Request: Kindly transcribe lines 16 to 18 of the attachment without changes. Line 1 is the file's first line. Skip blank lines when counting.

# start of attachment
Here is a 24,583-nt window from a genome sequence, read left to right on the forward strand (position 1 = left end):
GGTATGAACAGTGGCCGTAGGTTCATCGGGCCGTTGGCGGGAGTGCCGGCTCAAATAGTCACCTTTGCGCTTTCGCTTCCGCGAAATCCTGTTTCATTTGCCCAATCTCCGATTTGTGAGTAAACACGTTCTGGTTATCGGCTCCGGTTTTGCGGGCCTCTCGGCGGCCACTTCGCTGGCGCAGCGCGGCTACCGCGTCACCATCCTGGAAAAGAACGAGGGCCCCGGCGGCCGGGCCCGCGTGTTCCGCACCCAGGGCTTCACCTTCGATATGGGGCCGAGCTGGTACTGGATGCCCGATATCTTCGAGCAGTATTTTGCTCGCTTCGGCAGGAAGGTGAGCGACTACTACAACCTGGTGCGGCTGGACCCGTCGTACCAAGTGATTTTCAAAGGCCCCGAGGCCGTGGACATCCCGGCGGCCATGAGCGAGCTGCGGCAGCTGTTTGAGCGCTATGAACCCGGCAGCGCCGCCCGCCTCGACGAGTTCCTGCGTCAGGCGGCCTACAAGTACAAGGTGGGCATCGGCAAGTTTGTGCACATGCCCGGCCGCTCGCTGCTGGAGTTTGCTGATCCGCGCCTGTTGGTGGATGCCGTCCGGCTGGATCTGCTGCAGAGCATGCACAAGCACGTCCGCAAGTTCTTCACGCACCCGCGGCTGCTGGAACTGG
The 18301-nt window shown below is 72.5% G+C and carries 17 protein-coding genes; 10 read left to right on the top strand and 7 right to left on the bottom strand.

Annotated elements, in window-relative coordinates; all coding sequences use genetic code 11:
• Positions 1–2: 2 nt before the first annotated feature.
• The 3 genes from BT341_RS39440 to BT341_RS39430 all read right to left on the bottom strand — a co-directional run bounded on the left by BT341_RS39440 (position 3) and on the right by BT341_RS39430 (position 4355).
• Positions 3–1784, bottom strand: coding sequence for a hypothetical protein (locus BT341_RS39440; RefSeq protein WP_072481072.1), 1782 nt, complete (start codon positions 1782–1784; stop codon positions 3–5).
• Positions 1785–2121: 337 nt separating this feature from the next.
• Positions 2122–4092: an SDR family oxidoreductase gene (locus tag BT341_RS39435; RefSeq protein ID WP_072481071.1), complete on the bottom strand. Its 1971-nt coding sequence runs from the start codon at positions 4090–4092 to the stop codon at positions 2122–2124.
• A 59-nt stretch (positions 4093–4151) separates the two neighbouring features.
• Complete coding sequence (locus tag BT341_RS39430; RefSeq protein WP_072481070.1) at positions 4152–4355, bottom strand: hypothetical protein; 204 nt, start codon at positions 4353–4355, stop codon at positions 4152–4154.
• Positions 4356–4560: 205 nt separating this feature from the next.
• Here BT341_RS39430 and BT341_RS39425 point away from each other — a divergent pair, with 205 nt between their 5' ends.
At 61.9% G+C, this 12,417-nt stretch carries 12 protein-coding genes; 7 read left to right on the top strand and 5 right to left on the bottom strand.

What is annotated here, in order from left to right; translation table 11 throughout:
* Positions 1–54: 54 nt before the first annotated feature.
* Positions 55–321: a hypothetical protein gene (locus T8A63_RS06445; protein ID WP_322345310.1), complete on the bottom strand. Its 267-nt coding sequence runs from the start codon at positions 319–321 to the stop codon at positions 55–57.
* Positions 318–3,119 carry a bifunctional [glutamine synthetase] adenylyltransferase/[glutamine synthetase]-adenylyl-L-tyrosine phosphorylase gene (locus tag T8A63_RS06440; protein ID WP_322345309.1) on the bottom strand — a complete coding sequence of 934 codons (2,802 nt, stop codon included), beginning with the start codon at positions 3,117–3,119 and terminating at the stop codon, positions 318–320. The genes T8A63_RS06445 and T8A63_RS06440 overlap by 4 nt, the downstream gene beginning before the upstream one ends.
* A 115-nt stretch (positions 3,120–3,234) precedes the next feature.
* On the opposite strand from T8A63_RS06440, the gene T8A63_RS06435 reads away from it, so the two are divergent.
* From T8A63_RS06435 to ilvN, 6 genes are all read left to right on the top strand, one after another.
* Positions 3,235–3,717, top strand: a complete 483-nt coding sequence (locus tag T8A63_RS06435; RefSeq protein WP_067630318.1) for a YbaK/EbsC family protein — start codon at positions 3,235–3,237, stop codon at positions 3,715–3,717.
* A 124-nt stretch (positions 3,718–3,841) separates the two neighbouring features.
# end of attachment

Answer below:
* Positions 1–54: 54 nt before the first annotated feature.
* Positions 55–321: a hypothetical protein gene (locus T8A63_RS06445; protein ID WP_322345310.1), complete on the bottom strand. Its 267-nt coding sequence runs from the start codon at positions 319–321 to the stop codon at positions 55–57.
* Positions 318–3,119 carry a bifunctional [glutamine synthetase] adenylyltransferase/[glutamine synthetase]-adenylyl-L-tyrosine phosphorylase gene (locus tag T8A63_RS06440; protein ID WP_322345309.1) on the bottom strand — a complete coding sequence of 934 codons (2,802 nt, stop codon included), beginning with the start codon at positions 3,117–3,119 and terminating at the stop codon, positions 318–320. The genes T8A63_RS06445 and T8A63_RS06440 overlap by 4 nt, the downstream gene beginning before the upstream one ends.